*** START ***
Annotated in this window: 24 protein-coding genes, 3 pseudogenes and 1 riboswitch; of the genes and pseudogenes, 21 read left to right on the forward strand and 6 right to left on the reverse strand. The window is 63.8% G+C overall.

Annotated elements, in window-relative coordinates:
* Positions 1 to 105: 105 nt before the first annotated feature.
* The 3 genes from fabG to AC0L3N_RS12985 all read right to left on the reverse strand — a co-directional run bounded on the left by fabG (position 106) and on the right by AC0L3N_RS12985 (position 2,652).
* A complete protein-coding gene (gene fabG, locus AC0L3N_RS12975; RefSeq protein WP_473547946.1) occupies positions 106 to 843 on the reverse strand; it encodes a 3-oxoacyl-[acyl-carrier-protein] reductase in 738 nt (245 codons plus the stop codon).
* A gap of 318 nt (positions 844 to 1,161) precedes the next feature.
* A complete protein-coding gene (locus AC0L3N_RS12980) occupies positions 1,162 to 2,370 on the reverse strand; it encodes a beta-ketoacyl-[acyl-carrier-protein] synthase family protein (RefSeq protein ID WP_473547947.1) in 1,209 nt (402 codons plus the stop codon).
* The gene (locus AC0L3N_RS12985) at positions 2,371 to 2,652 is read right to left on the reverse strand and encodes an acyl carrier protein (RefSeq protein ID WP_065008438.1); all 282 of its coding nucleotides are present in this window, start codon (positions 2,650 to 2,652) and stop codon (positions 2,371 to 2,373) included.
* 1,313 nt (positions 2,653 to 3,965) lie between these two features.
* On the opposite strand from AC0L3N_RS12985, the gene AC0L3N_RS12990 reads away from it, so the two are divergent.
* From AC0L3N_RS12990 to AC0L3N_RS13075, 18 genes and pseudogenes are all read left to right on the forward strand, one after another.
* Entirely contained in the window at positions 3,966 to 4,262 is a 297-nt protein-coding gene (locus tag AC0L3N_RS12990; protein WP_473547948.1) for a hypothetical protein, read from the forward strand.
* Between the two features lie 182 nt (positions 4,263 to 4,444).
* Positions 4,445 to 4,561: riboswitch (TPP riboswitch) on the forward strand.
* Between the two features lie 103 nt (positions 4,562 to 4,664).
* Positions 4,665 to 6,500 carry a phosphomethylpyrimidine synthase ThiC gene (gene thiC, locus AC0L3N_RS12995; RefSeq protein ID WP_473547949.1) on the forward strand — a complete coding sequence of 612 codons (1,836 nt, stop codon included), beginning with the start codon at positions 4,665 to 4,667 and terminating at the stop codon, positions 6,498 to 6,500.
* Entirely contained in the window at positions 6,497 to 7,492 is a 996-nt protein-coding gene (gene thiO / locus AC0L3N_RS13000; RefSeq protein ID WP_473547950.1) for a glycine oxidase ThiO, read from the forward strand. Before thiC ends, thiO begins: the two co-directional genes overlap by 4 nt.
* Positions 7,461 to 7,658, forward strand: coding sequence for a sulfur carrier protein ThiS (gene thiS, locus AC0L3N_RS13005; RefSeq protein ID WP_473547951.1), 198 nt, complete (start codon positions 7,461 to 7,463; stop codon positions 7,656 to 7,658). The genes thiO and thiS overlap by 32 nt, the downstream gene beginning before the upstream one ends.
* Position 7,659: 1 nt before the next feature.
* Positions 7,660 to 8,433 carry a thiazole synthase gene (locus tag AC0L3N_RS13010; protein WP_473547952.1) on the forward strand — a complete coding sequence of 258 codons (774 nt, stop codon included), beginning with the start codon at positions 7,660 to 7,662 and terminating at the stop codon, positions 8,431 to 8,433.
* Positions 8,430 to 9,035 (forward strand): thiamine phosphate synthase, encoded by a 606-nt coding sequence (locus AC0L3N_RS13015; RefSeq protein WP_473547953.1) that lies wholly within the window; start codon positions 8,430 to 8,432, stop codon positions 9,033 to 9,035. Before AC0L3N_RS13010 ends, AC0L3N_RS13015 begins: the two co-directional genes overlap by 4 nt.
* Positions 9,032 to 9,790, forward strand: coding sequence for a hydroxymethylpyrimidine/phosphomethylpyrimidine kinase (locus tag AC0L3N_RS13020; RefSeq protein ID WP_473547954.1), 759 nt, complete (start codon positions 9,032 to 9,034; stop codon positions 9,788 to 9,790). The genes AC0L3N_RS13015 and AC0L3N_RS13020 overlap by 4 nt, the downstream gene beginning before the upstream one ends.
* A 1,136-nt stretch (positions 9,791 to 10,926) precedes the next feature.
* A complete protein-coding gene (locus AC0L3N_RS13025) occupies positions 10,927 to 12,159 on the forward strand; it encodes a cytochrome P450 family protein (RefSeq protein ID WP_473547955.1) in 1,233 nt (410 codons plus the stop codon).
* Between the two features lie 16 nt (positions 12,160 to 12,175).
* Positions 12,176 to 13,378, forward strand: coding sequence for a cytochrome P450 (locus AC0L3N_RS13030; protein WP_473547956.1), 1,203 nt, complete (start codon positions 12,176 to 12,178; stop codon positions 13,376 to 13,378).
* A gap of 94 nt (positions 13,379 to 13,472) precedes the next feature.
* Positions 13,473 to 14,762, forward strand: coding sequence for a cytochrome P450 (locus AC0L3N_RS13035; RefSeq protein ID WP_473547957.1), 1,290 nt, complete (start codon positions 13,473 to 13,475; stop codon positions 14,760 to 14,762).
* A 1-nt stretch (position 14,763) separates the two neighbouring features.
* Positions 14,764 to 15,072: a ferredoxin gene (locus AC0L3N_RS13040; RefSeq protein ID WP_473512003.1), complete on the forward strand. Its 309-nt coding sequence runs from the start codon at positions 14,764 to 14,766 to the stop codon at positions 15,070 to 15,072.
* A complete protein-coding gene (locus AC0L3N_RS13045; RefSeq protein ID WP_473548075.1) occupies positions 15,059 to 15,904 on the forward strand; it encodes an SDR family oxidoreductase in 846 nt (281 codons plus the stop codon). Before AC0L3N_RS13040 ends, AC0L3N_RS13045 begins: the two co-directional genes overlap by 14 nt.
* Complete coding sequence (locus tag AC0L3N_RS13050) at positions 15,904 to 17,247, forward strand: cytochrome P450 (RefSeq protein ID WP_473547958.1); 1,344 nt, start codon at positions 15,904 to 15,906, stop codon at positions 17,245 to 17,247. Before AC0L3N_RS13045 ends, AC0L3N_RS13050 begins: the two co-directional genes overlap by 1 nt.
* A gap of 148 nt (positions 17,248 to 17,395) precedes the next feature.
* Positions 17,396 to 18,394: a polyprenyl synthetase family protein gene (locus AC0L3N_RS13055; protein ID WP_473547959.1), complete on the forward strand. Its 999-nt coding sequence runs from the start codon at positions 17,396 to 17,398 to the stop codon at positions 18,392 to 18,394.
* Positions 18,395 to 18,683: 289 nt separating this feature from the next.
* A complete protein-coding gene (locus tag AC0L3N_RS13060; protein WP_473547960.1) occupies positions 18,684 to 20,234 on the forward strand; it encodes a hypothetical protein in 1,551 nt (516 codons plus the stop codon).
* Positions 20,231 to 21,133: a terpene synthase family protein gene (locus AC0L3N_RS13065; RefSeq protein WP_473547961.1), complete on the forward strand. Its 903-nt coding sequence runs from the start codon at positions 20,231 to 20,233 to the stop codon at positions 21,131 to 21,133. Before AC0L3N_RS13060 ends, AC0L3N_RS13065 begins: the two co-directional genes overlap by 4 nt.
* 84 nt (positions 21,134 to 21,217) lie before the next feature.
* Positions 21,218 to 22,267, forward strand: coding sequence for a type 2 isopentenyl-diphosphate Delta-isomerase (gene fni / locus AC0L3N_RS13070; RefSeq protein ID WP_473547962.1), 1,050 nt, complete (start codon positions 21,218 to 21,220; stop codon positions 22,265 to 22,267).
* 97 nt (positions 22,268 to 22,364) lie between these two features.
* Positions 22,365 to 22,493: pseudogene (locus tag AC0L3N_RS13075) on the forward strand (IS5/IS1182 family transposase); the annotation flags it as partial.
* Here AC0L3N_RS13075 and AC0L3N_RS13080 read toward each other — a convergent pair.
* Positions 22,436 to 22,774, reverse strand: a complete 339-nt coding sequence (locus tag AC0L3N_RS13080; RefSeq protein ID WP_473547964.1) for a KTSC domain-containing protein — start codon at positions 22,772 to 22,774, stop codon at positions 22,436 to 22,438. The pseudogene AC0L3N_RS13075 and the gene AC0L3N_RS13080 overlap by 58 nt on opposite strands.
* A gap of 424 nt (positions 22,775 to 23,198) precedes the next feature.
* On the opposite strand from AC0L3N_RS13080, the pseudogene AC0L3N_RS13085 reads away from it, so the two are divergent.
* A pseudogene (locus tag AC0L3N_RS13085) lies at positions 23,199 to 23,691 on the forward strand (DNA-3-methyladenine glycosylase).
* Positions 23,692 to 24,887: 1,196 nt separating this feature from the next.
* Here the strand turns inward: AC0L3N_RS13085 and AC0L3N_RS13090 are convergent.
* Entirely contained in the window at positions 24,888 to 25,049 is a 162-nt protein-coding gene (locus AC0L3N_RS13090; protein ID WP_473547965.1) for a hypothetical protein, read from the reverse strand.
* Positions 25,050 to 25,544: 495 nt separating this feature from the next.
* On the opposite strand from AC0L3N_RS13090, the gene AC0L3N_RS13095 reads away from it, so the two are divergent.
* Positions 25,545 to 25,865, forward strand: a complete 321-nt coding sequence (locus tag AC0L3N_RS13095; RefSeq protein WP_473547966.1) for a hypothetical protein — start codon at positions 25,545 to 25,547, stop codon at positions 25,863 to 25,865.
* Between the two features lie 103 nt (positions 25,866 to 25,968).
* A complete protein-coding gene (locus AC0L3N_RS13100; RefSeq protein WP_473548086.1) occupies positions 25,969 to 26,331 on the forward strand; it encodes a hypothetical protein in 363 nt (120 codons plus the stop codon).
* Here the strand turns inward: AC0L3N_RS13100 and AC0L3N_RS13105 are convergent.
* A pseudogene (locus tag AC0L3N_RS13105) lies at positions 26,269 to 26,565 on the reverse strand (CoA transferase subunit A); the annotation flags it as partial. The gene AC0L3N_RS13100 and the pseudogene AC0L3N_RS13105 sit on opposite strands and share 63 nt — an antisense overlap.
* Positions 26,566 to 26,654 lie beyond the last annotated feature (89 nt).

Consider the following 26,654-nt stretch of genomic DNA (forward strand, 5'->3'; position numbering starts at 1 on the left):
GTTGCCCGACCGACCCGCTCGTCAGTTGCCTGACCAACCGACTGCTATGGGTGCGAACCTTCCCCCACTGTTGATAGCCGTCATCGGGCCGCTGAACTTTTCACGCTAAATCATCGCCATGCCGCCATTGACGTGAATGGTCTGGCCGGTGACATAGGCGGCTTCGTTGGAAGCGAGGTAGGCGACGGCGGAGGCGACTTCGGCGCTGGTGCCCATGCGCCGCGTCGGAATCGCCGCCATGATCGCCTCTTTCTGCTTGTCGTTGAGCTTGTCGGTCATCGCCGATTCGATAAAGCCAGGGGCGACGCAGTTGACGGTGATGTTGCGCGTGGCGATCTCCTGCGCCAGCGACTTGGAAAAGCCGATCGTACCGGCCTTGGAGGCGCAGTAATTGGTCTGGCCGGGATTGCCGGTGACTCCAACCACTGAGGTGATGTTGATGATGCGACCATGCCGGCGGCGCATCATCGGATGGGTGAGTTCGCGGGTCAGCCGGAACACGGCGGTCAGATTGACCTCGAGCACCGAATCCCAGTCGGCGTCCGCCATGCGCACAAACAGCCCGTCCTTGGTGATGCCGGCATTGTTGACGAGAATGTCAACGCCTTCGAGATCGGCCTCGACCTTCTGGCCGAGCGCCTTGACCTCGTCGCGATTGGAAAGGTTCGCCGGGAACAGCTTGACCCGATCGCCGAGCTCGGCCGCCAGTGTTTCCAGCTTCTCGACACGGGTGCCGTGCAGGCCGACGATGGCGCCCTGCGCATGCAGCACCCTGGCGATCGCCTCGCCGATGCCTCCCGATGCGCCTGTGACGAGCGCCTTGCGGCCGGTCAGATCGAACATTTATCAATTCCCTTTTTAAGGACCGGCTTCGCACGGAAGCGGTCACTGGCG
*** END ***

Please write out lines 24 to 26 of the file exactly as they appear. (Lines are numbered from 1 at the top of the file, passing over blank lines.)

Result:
* A complete protein-coding gene (locus AC0L3N_RS13025) occupies positions 10,927 to 12,159 on the forward strand; it encodes a cytochrome P450 family protein (RefSeq protein ID WP_473547955.1) in 1,233 nt (410 codons plus the stop codon).
* Between the two features lie 16 nt (positions 12,160 to 12,175).
* Positions 12,176 to 13,378, forward strand: coding sequence for a cytochrome P450 (locus AC0L3N_RS13030; protein WP_473547956.1), 1,203 nt, complete (start codon positions 12,176 to 12,178; stop codon positions 13,376 to 13,378).